Shed a little light

At the end of the year, Arlington began a town-wide upgrade of street lights, converting from high-pressure sodium lamps to LEDs. The first area to be converted is right here in East Arlington.

New LED lamp (top foreground) versus old sodium.

The LEDs are more efficient and durable than the older sodium lamps and the Town expects to cut its annual street-lighting costs by from $115,000 (in one estimate) to $150,000 (in another).

Most of the funding for this round of upgrades is from a Green Communities grant the Town qualified for by adopting an energy-efficient building code in 2010.

What’s immediately obvious is the color. Right now it is possible to compare the two lamps, because Mass. Ave. is still on sodium while the side streets have the new LEDs. But Mass. Ave. (this is a blog about Mass. Ave.) will be included eventually.

The view is south on Henderson St. showing a new LED in the foreground at upper left and two sodium lamps on the opposite side of Mass. Ave in the background.

The LED light is much nearer to the camera so it looks brighter, but I thought the intensity of the new lamp is equivalent to that of the old. However, the photo does accurately show the dramatic difference in color.

Sodium lamps are notoriously orange, though I suppose we’ve all gotten used to that. The LED light shows us what we’ve been missing. Ironically the Town made a push to upgrade the lighting to sodium just six years ago. The switch was from even-less-efficient mercury-vapor lamps. That’s progress, and I say that without a trace of irony.

The nights have been pretty mild and you can go out and see for yourself. If you look closely you can make out two twin rows of 5 LED clusters (for a total of 20, that is) in each of the new lamps. Not sure how many LEDs that is, maybe 80?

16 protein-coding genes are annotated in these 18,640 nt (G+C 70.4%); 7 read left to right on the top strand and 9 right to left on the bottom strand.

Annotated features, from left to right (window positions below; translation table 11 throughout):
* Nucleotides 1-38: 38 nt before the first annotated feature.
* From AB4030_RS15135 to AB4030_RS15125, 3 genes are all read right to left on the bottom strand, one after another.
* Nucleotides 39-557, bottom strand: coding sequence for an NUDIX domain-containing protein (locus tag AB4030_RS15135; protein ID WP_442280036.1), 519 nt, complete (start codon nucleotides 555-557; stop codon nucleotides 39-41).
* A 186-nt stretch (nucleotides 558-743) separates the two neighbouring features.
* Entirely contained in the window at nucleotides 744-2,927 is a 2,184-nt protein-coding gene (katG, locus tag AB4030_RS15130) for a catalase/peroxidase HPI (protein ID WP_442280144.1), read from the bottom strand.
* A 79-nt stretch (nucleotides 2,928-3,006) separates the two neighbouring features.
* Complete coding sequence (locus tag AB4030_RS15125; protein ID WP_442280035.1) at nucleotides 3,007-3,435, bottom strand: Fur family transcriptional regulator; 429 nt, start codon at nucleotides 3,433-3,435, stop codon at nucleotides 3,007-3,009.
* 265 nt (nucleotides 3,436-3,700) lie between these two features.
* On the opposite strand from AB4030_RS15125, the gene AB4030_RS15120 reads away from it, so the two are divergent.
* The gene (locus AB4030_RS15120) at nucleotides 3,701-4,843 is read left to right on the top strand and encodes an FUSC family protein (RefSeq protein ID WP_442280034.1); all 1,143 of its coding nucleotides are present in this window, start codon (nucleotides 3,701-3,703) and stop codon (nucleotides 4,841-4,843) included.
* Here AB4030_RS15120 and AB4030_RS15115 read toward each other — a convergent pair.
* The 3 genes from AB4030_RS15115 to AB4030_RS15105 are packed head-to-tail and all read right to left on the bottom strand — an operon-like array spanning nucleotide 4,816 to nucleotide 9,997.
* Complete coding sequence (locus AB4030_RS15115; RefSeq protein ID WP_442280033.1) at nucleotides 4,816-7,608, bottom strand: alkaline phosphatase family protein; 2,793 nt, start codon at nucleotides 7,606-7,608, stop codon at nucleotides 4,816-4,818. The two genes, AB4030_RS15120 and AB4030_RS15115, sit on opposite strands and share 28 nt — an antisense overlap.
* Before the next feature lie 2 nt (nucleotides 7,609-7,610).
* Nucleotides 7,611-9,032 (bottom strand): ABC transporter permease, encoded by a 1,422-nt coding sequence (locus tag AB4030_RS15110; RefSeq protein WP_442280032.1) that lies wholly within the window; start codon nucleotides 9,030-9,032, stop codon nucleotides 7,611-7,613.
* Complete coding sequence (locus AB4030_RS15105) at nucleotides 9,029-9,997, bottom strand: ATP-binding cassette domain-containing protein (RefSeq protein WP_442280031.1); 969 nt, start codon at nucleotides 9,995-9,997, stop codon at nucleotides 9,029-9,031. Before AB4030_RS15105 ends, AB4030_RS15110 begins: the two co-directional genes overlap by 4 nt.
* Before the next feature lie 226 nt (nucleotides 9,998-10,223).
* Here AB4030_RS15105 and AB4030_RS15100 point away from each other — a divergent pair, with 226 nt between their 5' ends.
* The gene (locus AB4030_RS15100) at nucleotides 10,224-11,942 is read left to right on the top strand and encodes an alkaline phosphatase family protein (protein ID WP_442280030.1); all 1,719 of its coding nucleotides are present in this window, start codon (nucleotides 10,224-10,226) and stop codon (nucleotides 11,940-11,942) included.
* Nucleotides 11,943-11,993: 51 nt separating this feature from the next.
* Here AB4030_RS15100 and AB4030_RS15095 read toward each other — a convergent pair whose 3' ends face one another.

There’s more background on the Town’s web page about the upgrade, including this:

Street lighting is one of the Town’s largest utility bill and over the last several years the Town has taken steps to reduce this cost. Six years ago the Town converted to high pressure sodium streetlights (HPS) which resulted in an annual reduction in the street lighting bill of $90,000 and cut the energy consumption in half, from 2.4 million kWh to 1.2 million kWh. Today, LED technology offers additional opportunities for savings and improved safety.  LEDs are twice as energy efficient as HPS lights, provide a 300% improvement in color rendering, better overall distribution of light, and last twice times as long as the lamps they replace, further reducing maintenance costs.

I add that besides saving the Town money this upgrade avoids new generation and transmission-and-distribution investment, and probably prolongs the life of NStar’s equipment. That means lower electric bills and more reliability for everyone.


1 comment so far

  1. dr2chase on

    LEDs also work better in cold weather. As to durability — I have some power LEDs mounted on my kids’ (and my) bikes, not really even shielded from the weather. Imagine anything made from glass, bolted to a teenager’s bike (did you know that you can crack a ball bearing in half if you hit a curb hard enough?), lasting for years and years.

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